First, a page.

What if VR experiences weren’t constrained by the size of your play space?
That’s a question users and developers alike have asked themselves as they’re forced to adapt to real-world limits - limits that prevent us from exploring endless virtual environments as if they were real.
As such, it’s no wonder that VR peripheral creators have focused heavily on this area with gadgets like the Cybershoes and Omni One VR treadmill, and now the Ekto One boots.
The Ekto One boots were actually unveiled a few years ago - our friends over at PCGamer (opens in new tab) reported on them being shown off using Half-Life Alyx - though according to a DigitalTrends interview (opens in new tab), soon we’ll finally get a chance to try them out ourselves… sort of.
This robotic movement system looks like something out of a science-fiction film, but in actuality, it’s just a pair of boots with motorized wheels on. That said, they’re more than just a pair of cyberpunk rollerskates - the Ekto One is designed to track you while you move and gradually slide you back into your starting position so you can’t escape your play space.
It can do this - and translate your movement into VR - by using a pair of Vive trackers attached to each shoe to keep a real-time record of where you are.
As you can see in the video above the effect looks kind of trippy from the outside, but according to the creators, the Ekto One boots make VR worlds feel much more immersive and much less nauseated to walk through.
Now for the bad news though - following a trend we’ve seen with plenty of other awesome VR accessories the Exto One boots are currently relegated to business use.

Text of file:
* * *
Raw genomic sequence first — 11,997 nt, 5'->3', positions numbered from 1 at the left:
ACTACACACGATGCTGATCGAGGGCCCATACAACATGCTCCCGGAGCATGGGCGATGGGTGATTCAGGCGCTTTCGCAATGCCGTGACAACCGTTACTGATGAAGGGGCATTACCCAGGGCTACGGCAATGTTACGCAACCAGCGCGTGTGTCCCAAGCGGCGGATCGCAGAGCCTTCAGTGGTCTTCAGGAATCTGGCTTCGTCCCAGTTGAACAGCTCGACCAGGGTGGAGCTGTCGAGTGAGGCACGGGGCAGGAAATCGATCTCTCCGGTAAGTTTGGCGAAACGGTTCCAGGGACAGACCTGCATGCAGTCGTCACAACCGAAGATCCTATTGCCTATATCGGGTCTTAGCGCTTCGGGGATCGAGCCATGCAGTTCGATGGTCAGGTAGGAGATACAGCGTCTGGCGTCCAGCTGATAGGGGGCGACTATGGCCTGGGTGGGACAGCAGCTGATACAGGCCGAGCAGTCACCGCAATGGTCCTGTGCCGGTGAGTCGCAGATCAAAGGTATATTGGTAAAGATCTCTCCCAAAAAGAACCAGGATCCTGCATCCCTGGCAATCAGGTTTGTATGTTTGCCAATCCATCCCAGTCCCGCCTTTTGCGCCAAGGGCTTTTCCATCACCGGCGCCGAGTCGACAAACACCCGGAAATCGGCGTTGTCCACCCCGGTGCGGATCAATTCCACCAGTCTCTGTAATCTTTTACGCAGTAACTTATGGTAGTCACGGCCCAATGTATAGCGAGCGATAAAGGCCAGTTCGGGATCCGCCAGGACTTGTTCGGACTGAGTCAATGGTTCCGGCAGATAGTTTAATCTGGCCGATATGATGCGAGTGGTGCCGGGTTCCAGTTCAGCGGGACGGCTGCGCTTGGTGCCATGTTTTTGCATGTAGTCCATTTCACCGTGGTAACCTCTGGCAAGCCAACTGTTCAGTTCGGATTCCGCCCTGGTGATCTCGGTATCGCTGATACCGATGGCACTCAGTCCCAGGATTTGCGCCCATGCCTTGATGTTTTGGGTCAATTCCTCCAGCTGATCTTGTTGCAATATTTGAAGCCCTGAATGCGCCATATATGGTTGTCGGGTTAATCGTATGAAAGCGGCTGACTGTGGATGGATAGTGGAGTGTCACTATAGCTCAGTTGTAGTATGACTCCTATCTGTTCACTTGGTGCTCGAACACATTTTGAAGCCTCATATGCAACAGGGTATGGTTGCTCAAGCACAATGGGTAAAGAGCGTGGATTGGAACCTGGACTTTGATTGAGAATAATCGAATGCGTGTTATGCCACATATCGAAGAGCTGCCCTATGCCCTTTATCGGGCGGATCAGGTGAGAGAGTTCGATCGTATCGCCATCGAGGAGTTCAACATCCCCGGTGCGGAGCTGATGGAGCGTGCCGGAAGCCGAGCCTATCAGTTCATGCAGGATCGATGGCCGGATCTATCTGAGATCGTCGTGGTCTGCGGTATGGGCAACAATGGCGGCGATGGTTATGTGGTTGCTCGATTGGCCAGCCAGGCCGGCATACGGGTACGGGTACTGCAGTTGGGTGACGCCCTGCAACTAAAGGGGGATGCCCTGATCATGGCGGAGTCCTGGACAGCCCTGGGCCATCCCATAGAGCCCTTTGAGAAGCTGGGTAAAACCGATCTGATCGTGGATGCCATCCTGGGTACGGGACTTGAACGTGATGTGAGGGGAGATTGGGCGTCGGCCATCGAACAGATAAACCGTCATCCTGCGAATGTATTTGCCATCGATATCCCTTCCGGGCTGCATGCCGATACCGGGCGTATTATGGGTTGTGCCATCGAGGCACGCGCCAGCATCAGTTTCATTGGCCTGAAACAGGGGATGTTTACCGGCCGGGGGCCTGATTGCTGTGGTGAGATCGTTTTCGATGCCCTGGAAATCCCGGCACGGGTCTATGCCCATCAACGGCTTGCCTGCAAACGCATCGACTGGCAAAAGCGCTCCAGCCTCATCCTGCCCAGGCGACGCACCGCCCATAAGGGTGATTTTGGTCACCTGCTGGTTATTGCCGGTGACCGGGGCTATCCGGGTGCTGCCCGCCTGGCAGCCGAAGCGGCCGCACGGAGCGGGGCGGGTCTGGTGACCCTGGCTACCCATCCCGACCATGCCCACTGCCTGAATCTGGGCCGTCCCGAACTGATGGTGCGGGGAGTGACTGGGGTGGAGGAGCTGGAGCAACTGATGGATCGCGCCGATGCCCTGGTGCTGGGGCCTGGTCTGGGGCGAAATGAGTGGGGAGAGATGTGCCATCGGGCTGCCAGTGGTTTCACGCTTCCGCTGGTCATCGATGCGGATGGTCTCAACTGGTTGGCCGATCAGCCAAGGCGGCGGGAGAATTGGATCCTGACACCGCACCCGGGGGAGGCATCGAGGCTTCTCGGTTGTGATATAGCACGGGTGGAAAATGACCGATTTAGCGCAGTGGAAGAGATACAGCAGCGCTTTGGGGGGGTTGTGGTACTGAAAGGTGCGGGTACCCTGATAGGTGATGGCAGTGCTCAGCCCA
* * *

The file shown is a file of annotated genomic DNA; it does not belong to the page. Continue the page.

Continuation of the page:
Unless you have a spare $15,000 to $20,000 lying around (the price of between 50 and 66 Oculus Quest 2 headsets) then you won’t be able to take part in the upcoming partner beta program.
For now, these shoes will likely be reserved for industrial training purposes or dedicated commercial VR experiences like the ones you see at theme parks.
It’s not all doom and gloom thankfully, the Ekto VR team hopes that in a few years' time the price will drop to more consumer-friendly levels. That’s dependent on production scale and component cost though - so if these boots aren’t popular enough we might never get the chance to try them out.
With the range of VR walking tools out there though we hope something breaks through eventually. Moving through VR spaces can still be incredibly motion sickness-inducing for folks and serves as a huge limiter on the scope of games and Metaverse concepts.
If tech companies remain dead set on the Metaverse they’ll need to get to work on tackling immersion through movement - and VR-compatible boots are just the beginning of that journey.
- Check out: the best VR games you should play in 2022